Brainard married Frances Neel, a young woman just then embarking on a prominent career as a librarian and author. They settled in Nashville. Among their friends, Frances was known as Fannie, and Brainard was called Lon, after the silent movie star Lon Chaney. Many of Cheney’s autographed works are signed “Lon.”
Cheney left Vanderbilt before graduation to forge a career as a respected newspaperman in Tennessee and later worked for various political figures as a speechwriter and advisor. Frances began her career in the library world, becoming an eminent librarian, respected professor and author of a famous textbook on librarianship. During World War II, she worked as Allen Tate’s assistant when he accepted the post of Poet Consultant at the Library of Congress.
In 1936, Cheney took a year off to write a novel. He embarked on a journey to his home town of Lumber City. An old story of the timber wars in the area drew him back and he commenced work on the novel which became Lightwood, his fictional retelling of that story.
Fortune presented Cheney with a cousin whose insurance office once served as the last office of the Dodge Company. Those tenants left behind a mass of papers documenting the complete record of nearly half a century of legal wrangling. Cheney recalled sitting in this office, situated in a back room, reading through thousands of pages of musty legal papers. From his study of this archive and additional research, he created Lightwood, the story of an epic battle between the proverbial haves and have-nots, the timber barons and the land squatters. Published in 1939, the book sold respectably and this encouraged him to write his next novel, River Rogue (forthcoming in April from MMJW).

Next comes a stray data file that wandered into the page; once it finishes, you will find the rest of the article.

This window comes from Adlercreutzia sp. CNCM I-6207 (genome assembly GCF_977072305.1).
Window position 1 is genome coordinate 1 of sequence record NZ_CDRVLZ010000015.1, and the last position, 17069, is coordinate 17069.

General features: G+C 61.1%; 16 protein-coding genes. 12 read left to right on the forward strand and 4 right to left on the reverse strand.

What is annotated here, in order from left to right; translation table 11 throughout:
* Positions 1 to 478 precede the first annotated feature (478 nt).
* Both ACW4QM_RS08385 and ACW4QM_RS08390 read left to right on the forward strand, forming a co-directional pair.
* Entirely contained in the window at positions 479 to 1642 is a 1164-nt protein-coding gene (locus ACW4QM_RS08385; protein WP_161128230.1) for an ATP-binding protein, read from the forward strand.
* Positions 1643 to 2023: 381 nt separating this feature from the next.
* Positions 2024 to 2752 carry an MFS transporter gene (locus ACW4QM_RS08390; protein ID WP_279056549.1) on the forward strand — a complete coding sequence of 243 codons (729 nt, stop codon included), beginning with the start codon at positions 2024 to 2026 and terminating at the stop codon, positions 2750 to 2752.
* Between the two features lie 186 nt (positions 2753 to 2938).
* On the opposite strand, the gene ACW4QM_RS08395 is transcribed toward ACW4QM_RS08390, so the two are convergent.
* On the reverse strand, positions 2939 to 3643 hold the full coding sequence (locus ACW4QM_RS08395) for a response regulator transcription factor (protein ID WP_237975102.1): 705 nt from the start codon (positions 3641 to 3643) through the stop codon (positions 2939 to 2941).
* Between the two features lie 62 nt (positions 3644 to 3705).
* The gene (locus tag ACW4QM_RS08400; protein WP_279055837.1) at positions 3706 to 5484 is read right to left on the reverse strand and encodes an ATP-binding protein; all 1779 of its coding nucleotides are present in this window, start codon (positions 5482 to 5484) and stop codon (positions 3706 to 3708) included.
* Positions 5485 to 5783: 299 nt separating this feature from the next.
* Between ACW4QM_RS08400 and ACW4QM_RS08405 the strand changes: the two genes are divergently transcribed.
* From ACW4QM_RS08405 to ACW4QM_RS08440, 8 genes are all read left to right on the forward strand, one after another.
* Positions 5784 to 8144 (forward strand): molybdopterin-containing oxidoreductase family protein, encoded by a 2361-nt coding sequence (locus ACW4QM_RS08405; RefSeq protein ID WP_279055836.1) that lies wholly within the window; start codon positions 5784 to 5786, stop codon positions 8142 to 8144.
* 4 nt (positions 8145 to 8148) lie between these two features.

Lightwood was reviewed nationally, including in the New York Times. The November 5, 1939 issue contains a favorable review by Edith H. Walton, who called the work a “superior novel of the South, exceedingly well written.” Time magazine summed up the novel as having “the unimpeachable honesty, goodness, flatness, of a mouthful of cold excellent corn bread.”
Cheney traveled to the south Georgia area and signed many copies of the novel for local friends and family. These autographed copies of the original 1939 hardcover edition surface in the area periodically. They usually contain dates ranging from late October to early November, 1939.
In 1941, Cheney received a Guggenheim Fellowship. This enabled him to research the novel River Rogue, which is also based on events and people he knew from the Ocmulgee area. The book sold respectably and garnered a movie option from MGM, though it was never produced. After 1941, Cheney concentrated on his journalism career, later moving to speechwriting, working for Tennessee governor, Frank G. Clement, among others.